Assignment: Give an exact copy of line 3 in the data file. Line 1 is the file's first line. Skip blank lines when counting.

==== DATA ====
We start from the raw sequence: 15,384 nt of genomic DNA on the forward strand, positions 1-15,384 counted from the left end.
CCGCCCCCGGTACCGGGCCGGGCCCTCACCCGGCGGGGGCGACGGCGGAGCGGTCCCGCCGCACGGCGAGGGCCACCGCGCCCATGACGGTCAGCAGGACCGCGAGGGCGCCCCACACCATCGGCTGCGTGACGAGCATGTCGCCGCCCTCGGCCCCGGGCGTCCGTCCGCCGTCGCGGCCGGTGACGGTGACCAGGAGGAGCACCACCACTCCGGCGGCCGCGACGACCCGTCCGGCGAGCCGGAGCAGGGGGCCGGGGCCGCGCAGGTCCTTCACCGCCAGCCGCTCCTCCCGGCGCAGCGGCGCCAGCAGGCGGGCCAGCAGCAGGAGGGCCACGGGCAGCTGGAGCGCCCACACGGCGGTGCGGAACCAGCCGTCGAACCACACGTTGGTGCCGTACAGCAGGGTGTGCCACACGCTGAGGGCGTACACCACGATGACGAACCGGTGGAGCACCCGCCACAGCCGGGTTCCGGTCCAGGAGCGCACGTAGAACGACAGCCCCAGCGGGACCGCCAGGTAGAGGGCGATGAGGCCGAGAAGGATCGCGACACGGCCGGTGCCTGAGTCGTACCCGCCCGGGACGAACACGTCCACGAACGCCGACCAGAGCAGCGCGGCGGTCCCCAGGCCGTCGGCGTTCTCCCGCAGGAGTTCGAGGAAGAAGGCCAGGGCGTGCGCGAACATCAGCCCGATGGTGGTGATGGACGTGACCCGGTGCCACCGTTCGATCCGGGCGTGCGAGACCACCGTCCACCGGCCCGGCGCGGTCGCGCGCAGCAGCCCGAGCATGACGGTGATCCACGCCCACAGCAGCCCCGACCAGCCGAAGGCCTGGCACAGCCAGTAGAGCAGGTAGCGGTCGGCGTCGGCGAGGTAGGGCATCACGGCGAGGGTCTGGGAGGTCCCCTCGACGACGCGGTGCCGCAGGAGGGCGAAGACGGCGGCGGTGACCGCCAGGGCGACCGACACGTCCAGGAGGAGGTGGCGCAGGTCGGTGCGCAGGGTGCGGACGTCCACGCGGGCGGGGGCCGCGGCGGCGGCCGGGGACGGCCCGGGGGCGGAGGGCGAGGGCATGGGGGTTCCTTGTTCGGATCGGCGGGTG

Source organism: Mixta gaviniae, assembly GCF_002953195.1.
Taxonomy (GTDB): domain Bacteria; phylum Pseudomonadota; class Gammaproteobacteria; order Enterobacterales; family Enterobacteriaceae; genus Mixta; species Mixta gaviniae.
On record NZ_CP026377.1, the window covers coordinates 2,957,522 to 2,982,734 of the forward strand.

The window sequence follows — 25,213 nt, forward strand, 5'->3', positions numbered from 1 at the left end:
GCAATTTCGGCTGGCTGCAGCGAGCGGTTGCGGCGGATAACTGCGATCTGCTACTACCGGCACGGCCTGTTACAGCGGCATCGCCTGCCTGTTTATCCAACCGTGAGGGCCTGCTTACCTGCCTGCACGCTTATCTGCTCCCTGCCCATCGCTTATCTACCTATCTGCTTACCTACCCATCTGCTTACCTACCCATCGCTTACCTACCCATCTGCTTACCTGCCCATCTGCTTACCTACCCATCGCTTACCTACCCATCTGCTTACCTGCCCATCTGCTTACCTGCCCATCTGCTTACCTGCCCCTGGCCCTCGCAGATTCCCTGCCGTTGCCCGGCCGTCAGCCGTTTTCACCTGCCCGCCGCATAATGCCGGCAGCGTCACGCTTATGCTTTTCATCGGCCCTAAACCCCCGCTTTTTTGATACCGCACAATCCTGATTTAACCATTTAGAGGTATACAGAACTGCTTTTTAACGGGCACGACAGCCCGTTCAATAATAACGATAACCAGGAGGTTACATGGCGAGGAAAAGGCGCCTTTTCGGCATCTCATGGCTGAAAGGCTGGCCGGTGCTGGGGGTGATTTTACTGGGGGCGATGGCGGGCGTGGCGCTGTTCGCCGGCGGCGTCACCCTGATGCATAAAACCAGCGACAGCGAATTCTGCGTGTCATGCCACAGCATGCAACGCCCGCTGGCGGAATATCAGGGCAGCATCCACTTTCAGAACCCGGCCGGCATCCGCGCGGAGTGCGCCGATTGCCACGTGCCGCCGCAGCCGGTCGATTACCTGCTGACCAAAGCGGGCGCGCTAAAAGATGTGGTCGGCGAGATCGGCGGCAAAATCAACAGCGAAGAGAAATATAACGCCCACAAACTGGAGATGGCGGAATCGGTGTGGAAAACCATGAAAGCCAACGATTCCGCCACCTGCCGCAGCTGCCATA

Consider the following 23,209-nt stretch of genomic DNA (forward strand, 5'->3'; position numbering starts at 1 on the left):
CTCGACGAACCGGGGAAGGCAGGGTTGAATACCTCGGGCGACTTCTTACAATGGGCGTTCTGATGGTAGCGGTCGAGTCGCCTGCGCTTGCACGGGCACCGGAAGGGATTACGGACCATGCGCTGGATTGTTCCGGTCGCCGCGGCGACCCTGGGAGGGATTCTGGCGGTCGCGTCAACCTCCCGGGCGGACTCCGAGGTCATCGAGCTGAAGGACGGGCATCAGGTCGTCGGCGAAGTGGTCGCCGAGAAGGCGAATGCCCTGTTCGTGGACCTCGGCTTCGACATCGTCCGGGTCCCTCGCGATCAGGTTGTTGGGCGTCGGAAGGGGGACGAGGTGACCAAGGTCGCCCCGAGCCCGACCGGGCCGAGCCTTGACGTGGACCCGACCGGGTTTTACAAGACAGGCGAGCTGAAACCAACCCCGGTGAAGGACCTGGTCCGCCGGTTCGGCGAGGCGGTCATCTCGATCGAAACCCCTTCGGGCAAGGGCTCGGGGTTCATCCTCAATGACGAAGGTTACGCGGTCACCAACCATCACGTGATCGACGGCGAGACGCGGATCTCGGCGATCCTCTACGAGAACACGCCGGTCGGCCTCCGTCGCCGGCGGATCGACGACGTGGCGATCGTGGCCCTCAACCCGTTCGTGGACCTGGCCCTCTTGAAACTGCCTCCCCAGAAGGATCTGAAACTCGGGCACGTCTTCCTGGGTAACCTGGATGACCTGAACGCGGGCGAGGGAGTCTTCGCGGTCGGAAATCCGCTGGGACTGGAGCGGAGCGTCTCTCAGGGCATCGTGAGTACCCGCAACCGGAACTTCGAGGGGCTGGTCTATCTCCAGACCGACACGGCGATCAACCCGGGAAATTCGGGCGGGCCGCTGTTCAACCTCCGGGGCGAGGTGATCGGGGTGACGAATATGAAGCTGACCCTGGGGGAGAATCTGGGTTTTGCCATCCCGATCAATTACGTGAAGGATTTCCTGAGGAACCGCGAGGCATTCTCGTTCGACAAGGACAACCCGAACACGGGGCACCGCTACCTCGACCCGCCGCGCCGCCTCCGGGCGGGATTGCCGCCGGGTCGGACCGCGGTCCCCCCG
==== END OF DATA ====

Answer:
Source organism: Mixta gaviniae, assembly GCF_002953195.1.